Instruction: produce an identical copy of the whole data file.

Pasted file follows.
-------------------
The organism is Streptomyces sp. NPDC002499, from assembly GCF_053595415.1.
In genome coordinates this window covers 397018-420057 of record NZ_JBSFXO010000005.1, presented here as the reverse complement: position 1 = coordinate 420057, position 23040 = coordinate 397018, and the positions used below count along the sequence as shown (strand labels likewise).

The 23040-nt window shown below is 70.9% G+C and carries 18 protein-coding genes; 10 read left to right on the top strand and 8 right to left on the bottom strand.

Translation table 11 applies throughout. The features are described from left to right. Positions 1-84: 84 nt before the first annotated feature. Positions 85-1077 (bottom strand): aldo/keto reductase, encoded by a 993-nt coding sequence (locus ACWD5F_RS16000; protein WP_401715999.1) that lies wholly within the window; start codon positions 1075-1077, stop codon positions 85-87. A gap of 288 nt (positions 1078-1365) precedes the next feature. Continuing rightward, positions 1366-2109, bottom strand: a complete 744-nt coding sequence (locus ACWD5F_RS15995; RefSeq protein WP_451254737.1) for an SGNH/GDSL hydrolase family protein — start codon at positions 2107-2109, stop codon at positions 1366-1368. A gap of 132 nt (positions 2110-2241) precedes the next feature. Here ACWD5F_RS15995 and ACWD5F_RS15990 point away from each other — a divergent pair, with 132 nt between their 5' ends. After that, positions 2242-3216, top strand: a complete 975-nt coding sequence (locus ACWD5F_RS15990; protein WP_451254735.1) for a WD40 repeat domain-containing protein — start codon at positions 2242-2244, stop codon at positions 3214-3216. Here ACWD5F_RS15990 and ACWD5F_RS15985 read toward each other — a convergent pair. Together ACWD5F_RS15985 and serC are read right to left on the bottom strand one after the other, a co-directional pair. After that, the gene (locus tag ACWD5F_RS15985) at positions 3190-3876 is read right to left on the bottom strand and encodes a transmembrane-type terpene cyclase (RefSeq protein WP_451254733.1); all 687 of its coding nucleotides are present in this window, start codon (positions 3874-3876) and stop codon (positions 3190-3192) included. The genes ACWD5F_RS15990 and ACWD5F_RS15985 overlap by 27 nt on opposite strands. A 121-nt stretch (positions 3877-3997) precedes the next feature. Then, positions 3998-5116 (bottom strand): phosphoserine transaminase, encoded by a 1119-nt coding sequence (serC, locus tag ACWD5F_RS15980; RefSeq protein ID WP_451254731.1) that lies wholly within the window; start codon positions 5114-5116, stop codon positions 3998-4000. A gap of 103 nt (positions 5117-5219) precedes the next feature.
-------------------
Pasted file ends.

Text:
The organism is Streptomyces sp. NPDC002499, from assembly GCF_053595415.1.
In genome coordinates this window covers 397018-420057 of record NZ_JBSFXO010000005.1, presented here as the reverse complement: position 1 = coordinate 420057, position 23040 = coordinate 397018, and the positions used below count along the sequence as shown (strand labels likewise).

The 23040-nt window shown below is 70.9% G+C and carries 18 protein-coding genes; 10 read left to right on the top strand and 8 right to left on the bottom strand.

Translation table 11 applies throughout. The features are described from left to right. Positions 1-84: 84 nt before the first annotated feature. Positions 85-1077 (bottom strand): aldo/keto reductase, encoded by a 993-nt coding sequence (locus ACWD5F_RS16000; protein WP_401715999.1) that lies wholly within the window; start codon positions 1075-1077, stop codon positions 85-87. A gap of 288 nt (positions 1078-1365) precedes the next feature. Continuing rightward, positions 1366-2109, bottom strand: a complete 744-nt coding sequence (locus ACWD5F_RS15995; RefSeq protein WP_451254737.1) for an SGNH/GDSL hydrolase family protein — start codon at positions 2107-2109, stop codon at positions 1366-1368. A gap of 132 nt (positions 2110-2241) precedes the next feature. Here ACWD5F_RS15995 and ACWD5F_RS15990 point away from each other — a divergent pair, with 132 nt between their 5' ends. After that, positions 2242-3216, top strand: a complete 975-nt coding sequence (locus ACWD5F_RS15990; protein WP_451254735.1) for a WD40 repeat domain-containing protein — start codon at positions 2242-2244, stop codon at positions 3214-3216. Here ACWD5F_RS15990 and ACWD5F_RS15985 read toward each other — a convergent pair. Together ACWD5F_RS15985 and serC are read right to left on the bottom strand one after the other, a co-directional pair. After that, the gene (locus tag ACWD5F_RS15985) at positions 3190-3876 is read right to left on the bottom strand and encodes a transmembrane-type terpene cyclase (RefSeq protein WP_451254733.1); all 687 of its coding nucleotides are present in this window, start codon (positions 3874-3876) and stop codon (positions 3190-3192) included. The genes ACWD5F_RS15990 and ACWD5F_RS15985 overlap by 27 nt on opposite strands. A 121-nt stretch (positions 3877-3997) precedes the next feature. Then, positions 3998-5116 (bottom strand): phosphoserine transaminase, encoded by a 1119-nt coding sequence (serC, locus tag ACWD5F_RS15980; RefSeq protein ID WP_451254731.1) that lies wholly within the window; start codon positions 5114-5116, stop codon positions 3998-4000. A gap of 103 nt (positions 5117-5219) precedes the next feature.